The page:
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Does This Sound Reasonable?

Hello Everyone,

As I continue to slowly wrap my brain around the basics of batch sparging, I have arrived at the following process for brewing up my second AG batch, an ESB from “Brewing Classic Styles”:

Size: 5 gal.
OG: 1.047
Grains: 10.75 lb
Mash: 151 degrees for 60 min. @ 1.25 qt./lb.
Pre-boil: 6.5 gal.

Strike: 3.36 gal. @ approx. 164 (depending on grain temp.)
Mash Addition: 1.23 gal. @ 151 (at end of mash, before draining)
First Runnings: 3.25 gal.
Mash Out / Sparge: 3.25 gal. @ 185 (let rest 10 min. before draining)
Second Runnings: 3.25 gal.

I am hoping that some of you might give me your thoughts on this process.

Also, I’ve read that many people combine the mash out & sparge at 185 degrees – is this a generally accepted temperature to get the mash to 168, or should this number be calculated on a per recipe basis? My rookie brain worries that if the grain bed is at approx. 150 degrees after the initial mash is drained, adding 3.25 gallons of 185 degree water would elevate the grain temp. above 170. In addition to thoughts on the overall process, I’d also appreciate any clarification on this second point.

Thanks in advance for your consideration!

Make the “mash addition” boiling instead of 151F, use 170F water to sparge instead of 185F, and don’t wait 10 minutes with the sparge, just mix well and start draining slowly enough to set the grain filter, then open full.

I’ve brought all my mashout water to a boil. Added what was needed for the 1st sparge and never noticed an appreciable rise in the temp.

After draining, add the rest of the water that has been off the heat. Usually still above 175. Temp of the mash still doesn’t rise much.

I agree with Shadetree, except that the sparge water should not be 170 F or 185 F – it will need to be at least 190 F and somewhere up to boiling to get towards mashout temperature of 168 F. I calculate mine on a recipe-specific basis but I still NEVER reach 168 F so I don’t know why I don’t just use boiling water every time. You can’t leach out any tannins using boiling water either because the mash almost instantaneously cools it down below 168 F.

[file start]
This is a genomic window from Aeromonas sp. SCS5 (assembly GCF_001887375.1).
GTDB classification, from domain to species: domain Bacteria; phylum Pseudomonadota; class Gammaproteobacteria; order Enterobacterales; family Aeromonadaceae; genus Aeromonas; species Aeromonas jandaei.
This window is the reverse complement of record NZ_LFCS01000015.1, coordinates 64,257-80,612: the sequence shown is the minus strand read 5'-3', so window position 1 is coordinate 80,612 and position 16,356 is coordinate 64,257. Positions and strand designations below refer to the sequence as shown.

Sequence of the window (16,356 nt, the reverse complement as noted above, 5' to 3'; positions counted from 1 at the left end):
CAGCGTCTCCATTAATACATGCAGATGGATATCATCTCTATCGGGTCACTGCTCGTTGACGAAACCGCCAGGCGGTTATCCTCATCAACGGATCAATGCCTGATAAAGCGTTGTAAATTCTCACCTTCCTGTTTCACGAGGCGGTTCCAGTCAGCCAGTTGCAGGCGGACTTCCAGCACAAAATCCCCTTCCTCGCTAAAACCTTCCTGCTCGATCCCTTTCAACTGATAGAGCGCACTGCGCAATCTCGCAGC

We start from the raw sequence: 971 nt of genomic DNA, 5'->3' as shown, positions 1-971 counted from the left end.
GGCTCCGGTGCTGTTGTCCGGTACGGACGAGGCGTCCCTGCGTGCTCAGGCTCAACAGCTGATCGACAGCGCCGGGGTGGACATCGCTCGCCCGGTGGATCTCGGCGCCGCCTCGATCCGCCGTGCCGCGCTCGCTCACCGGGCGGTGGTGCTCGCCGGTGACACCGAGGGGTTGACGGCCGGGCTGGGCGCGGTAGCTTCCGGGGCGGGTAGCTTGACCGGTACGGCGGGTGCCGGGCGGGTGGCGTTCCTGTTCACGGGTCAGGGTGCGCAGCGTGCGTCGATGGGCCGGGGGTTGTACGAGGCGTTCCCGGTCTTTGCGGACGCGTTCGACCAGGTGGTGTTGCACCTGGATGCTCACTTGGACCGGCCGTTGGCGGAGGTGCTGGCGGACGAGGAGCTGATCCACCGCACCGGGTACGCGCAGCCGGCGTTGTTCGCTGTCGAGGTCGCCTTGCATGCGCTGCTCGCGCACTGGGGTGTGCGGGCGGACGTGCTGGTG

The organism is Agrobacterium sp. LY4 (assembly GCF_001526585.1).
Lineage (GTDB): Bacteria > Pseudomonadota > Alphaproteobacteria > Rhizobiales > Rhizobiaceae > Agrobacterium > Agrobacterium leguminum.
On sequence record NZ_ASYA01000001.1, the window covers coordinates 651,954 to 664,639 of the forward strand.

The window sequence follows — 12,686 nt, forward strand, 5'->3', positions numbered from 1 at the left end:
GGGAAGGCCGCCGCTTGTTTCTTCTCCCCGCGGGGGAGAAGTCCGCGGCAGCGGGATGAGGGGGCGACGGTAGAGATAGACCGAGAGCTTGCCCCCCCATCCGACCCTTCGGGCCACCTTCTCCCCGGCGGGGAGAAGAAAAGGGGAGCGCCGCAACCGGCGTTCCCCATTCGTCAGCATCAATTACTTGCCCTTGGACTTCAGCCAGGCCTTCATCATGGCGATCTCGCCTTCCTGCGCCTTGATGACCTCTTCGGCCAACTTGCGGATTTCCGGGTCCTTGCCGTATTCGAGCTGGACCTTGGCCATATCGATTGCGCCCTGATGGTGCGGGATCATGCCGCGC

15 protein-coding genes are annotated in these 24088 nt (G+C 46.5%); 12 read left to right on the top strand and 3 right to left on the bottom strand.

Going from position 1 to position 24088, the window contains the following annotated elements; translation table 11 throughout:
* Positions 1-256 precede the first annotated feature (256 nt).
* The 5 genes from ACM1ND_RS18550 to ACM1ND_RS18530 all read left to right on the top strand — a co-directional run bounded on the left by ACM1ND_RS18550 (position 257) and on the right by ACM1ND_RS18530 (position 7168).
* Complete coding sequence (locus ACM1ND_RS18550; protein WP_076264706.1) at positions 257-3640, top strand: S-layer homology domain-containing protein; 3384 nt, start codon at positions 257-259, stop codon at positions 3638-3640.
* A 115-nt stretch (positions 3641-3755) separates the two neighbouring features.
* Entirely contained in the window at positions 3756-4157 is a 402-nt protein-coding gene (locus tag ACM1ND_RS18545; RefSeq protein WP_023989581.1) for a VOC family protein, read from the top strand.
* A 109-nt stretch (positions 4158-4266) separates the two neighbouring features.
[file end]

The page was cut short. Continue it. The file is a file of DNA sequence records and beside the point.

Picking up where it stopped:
The OP’s batch-sparging, so no need to do a mashout :wink:

Thanks to all of you who replied!

If a mash out is not necessary when batch sparging, is there an appreciable benefit to conducting one anyway, or is it not worth the trouble? Also, how long should an ESB condition after fermentation ends before it is ready to drink?

No benefit to a mashout unless you aren’t going to start the boil right away and don’t want the enzymes to keep munching away, changing the attenuation profile. For conditioning, it depends on the beer, but a couple weeks cold is usually about right.

[quote=“Dan S”]Thanks to all of you who replied!

If a mash out is not necessary when batch sparging, is there an appreciable benefit to conducting one anyway, or is it not worth the trouble? Also, how long should an ESB condition after fermentation ends before it is ready to drink?[/quote]

No benefit to a mashout and no benefit to waiting after adding the sparge water. Take a look at www.dennybrew.com for my recommended procedure.

I agree that mashout is not required if you bring to a boil right away. I was merely pointing out the fact that there’s no need to fear in adding very hot water, even boiling water, when batch sparging, because you probably ain’t even going to get to 168 F even if you want to.

And you;re absolutely correct.

Again, thank you all for your insights.

I will now move boldly forward without worrying too much about reaching 168 at the end of the mash when batch sparging. I found it really helpful to read about the reasoning behind the “do’s and dont’s” that are often posted as principles but (at least in my case) are not always clearly understood.

Then again, I suppose that is one of the beauties of home brewing: it’s a hobby that can be enjoyed on many different levels technical proficiency.

Aye…the AHA slogan used to be “It’s not rocket science unless you want it to be”.

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